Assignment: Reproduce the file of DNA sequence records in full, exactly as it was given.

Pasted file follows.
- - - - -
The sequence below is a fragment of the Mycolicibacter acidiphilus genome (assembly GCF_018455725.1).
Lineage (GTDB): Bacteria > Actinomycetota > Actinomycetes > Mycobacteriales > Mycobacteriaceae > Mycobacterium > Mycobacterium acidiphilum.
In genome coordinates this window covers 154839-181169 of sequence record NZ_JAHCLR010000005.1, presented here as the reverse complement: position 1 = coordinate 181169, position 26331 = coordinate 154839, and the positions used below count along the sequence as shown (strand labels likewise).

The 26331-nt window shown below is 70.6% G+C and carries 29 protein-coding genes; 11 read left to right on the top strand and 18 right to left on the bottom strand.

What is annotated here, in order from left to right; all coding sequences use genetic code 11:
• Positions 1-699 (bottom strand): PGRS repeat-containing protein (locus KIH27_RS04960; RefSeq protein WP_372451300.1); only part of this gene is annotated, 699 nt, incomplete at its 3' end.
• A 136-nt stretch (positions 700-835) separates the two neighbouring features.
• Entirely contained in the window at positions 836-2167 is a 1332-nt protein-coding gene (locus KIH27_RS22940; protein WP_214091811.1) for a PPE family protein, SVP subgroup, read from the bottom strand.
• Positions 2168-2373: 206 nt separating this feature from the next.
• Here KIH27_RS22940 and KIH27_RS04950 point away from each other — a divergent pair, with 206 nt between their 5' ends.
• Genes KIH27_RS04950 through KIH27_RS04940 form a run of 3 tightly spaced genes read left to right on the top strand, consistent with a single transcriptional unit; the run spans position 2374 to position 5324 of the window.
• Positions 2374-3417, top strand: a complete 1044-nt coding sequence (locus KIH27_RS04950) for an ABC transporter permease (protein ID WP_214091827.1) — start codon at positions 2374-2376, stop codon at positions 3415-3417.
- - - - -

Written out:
The sequence below is a fragment of the Mycolicibacter acidiphilus genome (assembly GCF_018455725.1).
Lineage (GTDB): Bacteria > Actinomycetota > Actinomycetes > Mycobacteriales > Mycobacteriaceae > Mycobacterium > Mycobacterium acidiphilum.
In genome coordinates this window covers 154839-181169 of sequence record NZ_JAHCLR010000005.1, presented here as the reverse complement: position 1 = coordinate 181169, position 26331 = coordinate 154839, and the positions used below count along the sequence as shown (strand labels likewise).

The 26331-nt window shown below is 70.6% G+C and carries 29 protein-coding genes; 11 read left to right on the top strand and 18 right to left on the bottom strand.

What is annotated here, in order from left to right; all coding sequences use genetic code 11:
• Positions 1-699 (bottom strand): PGRS repeat-containing protein (locus KIH27_RS04960; RefSeq protein WP_372451300.1); only part of this gene is annotated, 699 nt, incomplete at its 3' end.
• A 136-nt stretch (positions 700-835) separates the two neighbouring features.
• Entirely contained in the window at positions 836-2167 is a 1332-nt protein-coding gene (locus KIH27_RS22940; protein WP_214091811.1) for a PPE family protein, SVP subgroup, read from the bottom strand.
• Positions 2168-2373: 206 nt separating this feature from the next.
• Here KIH27_RS22940 and KIH27_RS04950 point away from each other — a divergent pair, with 206 nt between their 5' ends.
• Genes KIH27_RS04950 through KIH27_RS04940 form a run of 3 tightly spaced genes read left to right on the top strand, consistent with a single transcriptional unit; the run spans position 2374 to position 5324 of the window.
• Positions 2374-3417, top strand: a complete 1044-nt coding sequence (locus KIH27_RS04950) for an ABC transporter permease (protein ID WP_214091827.1) — start codon at positions 2374-2376, stop codon at positions 3415-3417.